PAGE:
The People of New England
Let us now proceed to obtain what true facts and understanding we can from the foregoing records as to the people of New England, their numbers, distribution, and composition, and how these have come to be what they are. Chart 1 of Chapter 2 showed the general distribution of population of New England, and of adjacent parts of neighboring states and of Canada. Chart 11 accompanying shows in more detail the distribution within New England itself. The size of the circles indicates the relative size of the cities; the dots the relative density of the rural population. Almost without any population appear the "wild land" area in northern Maine, a smaller tract almost as wild in southeastern Maine, the White Mountains area of northern New Hampshire and extending into Essex County in Vermont, and limited stretches of the Green and Taconic Mountains in Vermont. The Eastern and Western Highland territory averages from 1 to 15 inhabitants per square mile except for occasional urban towns; likewise some territory in southeastern Maine and central New Hampshire that may be designated as the "farmforest margin." The distinctly farming areas of New England, located in northern Vermont and south central to southeastern Maine, once devoted to general farming, now more largely to dairying than anything else, mostly average from 15 to 30 inhabitants per square mile. The rural areas dominated by cities -- eastern Connecticut, all of eastern Massachusetts, the Connecticut Valley well up into Massachusetts -- have a population of from 30 to 75 per square mile, and even more close to cities. By no means is all of this population agricultural.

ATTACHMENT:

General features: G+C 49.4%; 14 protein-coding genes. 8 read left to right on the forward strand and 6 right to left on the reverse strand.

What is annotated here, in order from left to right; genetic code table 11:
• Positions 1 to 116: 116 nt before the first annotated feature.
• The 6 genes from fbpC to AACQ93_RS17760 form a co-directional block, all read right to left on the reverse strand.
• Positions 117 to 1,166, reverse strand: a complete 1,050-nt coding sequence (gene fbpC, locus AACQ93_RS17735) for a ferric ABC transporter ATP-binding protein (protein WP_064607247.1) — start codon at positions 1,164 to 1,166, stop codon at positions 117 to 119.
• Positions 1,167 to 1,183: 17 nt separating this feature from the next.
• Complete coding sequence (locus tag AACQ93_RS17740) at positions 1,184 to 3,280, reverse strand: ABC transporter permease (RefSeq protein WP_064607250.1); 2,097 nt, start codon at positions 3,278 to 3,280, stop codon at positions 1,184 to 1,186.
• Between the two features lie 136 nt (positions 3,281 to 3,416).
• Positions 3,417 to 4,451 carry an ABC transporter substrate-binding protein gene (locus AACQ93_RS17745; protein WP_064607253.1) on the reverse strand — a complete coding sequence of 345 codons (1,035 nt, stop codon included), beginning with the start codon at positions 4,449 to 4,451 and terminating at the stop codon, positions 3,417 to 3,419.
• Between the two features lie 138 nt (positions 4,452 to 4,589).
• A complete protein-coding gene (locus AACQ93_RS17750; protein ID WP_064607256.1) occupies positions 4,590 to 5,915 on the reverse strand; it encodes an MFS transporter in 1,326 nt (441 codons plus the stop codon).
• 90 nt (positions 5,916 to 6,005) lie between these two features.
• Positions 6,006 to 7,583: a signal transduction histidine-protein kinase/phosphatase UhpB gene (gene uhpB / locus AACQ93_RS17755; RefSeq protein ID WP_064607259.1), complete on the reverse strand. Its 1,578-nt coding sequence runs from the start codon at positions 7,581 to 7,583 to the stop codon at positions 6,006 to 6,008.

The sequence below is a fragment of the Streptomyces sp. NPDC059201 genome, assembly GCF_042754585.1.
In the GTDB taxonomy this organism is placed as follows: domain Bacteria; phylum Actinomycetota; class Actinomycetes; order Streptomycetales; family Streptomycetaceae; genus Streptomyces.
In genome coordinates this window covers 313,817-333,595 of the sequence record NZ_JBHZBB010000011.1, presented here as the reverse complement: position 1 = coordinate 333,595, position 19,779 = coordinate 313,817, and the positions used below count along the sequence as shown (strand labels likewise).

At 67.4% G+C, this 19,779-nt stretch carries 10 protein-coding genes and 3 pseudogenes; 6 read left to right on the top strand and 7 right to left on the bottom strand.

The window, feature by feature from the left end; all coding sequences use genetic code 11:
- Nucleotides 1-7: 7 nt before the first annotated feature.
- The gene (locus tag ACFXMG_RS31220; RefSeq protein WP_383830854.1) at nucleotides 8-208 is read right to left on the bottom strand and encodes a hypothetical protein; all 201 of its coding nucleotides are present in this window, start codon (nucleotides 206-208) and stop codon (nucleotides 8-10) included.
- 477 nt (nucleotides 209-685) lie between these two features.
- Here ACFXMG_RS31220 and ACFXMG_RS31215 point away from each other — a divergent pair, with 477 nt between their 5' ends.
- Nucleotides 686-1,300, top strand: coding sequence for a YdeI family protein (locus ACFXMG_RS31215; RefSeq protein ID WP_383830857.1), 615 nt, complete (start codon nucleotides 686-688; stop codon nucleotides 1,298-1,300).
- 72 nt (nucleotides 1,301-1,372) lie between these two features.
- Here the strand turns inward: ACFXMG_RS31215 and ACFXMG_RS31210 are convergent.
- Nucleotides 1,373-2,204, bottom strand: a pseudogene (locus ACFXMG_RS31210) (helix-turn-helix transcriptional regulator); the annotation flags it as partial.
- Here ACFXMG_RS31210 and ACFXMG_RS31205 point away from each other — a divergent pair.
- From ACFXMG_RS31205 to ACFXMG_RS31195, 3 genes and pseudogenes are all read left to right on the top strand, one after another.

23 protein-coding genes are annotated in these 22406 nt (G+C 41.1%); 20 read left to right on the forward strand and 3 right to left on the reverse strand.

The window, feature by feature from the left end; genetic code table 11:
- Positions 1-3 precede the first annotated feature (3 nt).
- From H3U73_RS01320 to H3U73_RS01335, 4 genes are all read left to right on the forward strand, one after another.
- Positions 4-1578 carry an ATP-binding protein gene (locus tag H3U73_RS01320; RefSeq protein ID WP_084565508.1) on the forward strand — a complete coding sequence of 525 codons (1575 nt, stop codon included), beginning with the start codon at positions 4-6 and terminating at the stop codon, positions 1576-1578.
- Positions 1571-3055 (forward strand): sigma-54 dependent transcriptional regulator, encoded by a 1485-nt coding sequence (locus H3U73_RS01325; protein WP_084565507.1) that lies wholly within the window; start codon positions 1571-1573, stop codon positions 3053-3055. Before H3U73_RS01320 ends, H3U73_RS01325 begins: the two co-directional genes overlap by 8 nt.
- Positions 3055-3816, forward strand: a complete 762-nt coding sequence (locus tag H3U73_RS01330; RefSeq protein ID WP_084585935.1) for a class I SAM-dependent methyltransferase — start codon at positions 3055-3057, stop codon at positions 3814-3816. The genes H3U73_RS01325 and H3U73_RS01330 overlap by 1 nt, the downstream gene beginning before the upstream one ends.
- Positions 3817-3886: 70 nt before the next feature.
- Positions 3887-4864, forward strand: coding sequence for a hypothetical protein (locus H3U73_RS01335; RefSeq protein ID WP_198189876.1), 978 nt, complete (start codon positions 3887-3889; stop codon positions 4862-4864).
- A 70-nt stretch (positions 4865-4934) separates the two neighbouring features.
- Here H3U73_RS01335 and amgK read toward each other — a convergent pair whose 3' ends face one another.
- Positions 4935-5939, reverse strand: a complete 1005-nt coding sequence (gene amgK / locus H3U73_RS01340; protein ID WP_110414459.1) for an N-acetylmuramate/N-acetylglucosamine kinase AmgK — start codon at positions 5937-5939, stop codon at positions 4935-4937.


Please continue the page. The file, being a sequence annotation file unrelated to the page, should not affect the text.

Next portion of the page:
The urban population of New England, and most of the appendant "rural" population, is focused about the two metropolitan centers, New York and Boston. We shall later discover that this fact furnishes the basis for much of the structure of rural land values in New England. The census of 1940